Generations of Paulines remember Tony from his long career at both Hammersmith (1952-68) and then Barnes (1968-86). In the ‘old school’ he became Housemaster of High House in 1960 and remained in post until 1975. Together, he and Pauline ran every aspect of daily life in the house with rigour, compassion and kindness. When a former boarder, Kwok Li, organized a High House reunion in 2014, it was remarkable how many pupils attended the dinner in Oxford and how many sent positive letters and e-mails in which they expressed their gratitude to Tony for the wisdom and warmth that he had shown them in their formative years. As Kwok put it, he and Pauline were ‘the consummate double act. When Tony was the enforcer, Pauline provided compassion and calmness.’
In 1964, their third child, Guy, was born. In 1967, Tony became Head of Modern Languages and the department had 10 staff teaching 5 languages. Tony continued to cycle to work, often with his dog, Jill, in the front basket. He introduced the first full-time female member of staff to the school in 1974 when he employed Marie-Jose Gransard to teach French. In 1975, they bought a house in Barnes where he and Pauline created an exceptionally beautiful garden that backed onto the reservoir.
Tony retired from St Pauls in 1986. In the same year, his beloved Pauline died at the age of 62. They had planned to move to Malvern and to run a retirement home for Friends of the Elderly but Pauline’s death put an abrupt end to that plan. Tony found a house in Stow-on-the-Wold, a town he had visited with his mother and father on their excursions from Birmingham in the thirties. Some 50 years later, he was very fortunate to meet a local gallery owner, John Davies, who employed him as his mentor, manager and framer for the next 16 years. Tony’s knowledge of 19th and 20th century French and British painting was extensive and he slipped into this new role with both aptitude and pleasure. The gallery faced his house. He accompanied John Davies on many buying trips to auctions in Brussels and Paris. And of course, on these trips, Tony’s French greatly helped negotiations. Tony had found a new metier and his second retirement was not until 2002 when he was 80.
John Davies’ words on Tony are worth recording here: ‘I, and many friends and visitors to the gallery will remember Tony’s presence with great affection. His passing does, to a great degree mark the end of an era. He was an archetypal English gent, concerned for others, and polite as his trousers were crisp. He will be sadly missed.’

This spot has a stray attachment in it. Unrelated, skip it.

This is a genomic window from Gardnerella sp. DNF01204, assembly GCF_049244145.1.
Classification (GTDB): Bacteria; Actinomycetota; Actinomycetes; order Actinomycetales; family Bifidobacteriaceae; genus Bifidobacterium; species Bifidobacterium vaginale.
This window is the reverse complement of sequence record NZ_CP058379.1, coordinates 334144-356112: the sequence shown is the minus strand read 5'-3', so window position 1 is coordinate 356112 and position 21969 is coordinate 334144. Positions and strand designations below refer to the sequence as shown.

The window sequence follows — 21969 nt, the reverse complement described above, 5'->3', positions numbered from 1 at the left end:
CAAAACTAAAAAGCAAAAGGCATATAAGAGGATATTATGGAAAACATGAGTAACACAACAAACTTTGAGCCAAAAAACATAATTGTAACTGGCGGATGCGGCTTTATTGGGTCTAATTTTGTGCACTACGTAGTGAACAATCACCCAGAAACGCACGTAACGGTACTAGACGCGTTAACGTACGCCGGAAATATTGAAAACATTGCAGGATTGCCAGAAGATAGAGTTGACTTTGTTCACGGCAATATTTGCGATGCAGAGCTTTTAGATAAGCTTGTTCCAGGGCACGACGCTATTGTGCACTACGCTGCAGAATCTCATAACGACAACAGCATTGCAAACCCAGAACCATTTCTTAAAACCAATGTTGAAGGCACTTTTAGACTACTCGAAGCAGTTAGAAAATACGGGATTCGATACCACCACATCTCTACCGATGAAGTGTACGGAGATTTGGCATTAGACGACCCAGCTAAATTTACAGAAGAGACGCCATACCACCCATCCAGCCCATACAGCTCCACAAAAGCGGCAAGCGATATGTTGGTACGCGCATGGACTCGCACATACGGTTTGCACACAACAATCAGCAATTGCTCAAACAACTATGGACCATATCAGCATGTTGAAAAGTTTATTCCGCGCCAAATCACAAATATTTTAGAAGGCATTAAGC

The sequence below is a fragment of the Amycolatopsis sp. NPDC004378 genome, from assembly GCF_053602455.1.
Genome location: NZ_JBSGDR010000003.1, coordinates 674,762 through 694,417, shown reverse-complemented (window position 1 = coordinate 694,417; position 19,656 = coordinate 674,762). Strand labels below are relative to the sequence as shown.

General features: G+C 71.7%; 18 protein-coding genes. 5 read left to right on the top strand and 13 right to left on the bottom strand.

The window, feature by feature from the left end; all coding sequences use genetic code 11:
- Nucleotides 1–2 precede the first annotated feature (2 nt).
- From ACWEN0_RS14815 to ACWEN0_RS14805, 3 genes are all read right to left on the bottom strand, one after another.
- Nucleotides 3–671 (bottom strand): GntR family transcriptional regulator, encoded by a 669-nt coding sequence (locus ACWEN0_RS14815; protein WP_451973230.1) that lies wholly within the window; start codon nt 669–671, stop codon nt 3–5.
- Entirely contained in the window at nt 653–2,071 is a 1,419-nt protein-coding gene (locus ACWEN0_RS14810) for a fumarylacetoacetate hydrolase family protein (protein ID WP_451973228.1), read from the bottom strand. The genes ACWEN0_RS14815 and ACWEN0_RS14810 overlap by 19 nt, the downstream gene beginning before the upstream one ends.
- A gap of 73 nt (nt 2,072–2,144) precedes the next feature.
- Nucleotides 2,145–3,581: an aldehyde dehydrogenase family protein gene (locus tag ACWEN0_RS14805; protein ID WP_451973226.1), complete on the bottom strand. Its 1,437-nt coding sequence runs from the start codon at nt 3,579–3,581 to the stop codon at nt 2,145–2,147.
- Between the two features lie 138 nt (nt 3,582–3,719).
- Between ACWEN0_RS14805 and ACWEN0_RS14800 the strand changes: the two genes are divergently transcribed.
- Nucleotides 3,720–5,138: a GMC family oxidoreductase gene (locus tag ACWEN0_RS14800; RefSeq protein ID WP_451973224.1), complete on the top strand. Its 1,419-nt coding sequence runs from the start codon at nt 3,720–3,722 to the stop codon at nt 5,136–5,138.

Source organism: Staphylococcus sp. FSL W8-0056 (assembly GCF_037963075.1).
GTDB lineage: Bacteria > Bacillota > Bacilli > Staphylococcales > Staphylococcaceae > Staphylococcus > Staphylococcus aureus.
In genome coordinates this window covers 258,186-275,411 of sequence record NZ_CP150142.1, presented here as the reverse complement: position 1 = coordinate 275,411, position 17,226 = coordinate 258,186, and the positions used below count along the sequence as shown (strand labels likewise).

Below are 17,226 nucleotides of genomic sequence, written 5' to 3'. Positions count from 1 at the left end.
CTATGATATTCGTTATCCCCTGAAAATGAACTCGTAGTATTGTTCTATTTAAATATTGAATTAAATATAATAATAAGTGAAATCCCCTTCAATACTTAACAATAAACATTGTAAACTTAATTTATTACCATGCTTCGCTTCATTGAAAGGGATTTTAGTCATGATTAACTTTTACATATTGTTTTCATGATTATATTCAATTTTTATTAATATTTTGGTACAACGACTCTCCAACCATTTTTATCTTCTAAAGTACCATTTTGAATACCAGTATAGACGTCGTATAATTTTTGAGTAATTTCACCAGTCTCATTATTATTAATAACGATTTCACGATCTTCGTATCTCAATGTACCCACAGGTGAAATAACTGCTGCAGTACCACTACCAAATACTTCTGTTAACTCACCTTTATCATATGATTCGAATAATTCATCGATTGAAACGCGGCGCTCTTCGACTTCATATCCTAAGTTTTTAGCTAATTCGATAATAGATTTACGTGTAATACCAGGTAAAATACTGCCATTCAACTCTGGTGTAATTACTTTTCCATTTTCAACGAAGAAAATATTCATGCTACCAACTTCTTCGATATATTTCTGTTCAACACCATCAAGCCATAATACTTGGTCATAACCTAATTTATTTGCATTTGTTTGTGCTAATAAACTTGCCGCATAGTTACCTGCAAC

Tony remained in Stow until his death, in February 2018, at the age of 95. He looked after his lovely garden and he was devoted to his Norfolk terrier, Sally, who went everywhere with him. In his later years he had many close and loving friends, and his children, John, Jane and Guy were frequent visitors, right up until his final days. His death certificate records that Tony died of ‘frailty of old age’; he lived a full and happy life right until the end. He died peacefully at home with his family at his bedside.
I used to hear this when Old Boys came back to the school and wandered into the music department. There may or may not have been a preludial “Hello; how are you these days?” or whatever; it would really be Stephen whom they were after. Mr T to them, Stevie to us staff. He worked with us for half of the week, his arrival on Wednesday heralded by the drawing up of the white van, the creaking of his self-made harpsichord trolley and “Heigh-ho, Mr W; happy new week.” He taught keyboard and coached chamber groups with us for more or less thirty years – was it 1983 when he joined us?
To us, his colleagues, Stevie was always a bit of a mystery. Where did his prodigious stamina come from, his capacity to work at full stretch from pre-dawn to post-dusk (which he did until the forward march of Correct Workplace Practice clipped his wings) in the interests of his pupils? These lucky people were, in a way, his life – not in any possessive way but with some kind of extra ingredient which drew them to seek him out beyond the school context, visiting him in his Hampshire cottage in the holidays and keeping in touch after their time at School. Stephen was welcomed by his pupils’ families and maybe found this especially nourishing through his having never enjoyed a long stretch of a happy family life of his own (at his funeral there were no next of kin). Yes, there were things most of us, perhaps all of us, didn’t know. He was a private person and one whose own high standards in work and personal conduct were what he expected from others – and yet the guttering flame of a tentative pupil’s enthusiasm and progress was more likely to be kept alight by Stephen than by any of the rest of us. Luxury was unknown to him; until fairly late in his time at the school his accommodation during his weekly spells with us was the Spartan but impressively well-ordered interior of his van, where a camp bed would be put up in between a harpsichord or two on their sides, the trolley and piles of sheet music. Only in the coldest of cold snaps would he ask if he could make use of one of our houses; on those very rare occasions a bed would be refused. The camp bed would grace the drawing room floor and, next morning, Stephen would be noiselessly gone long before our alarm-clocks had woken us. He was back into School to tune the harpsichords for the day ahead.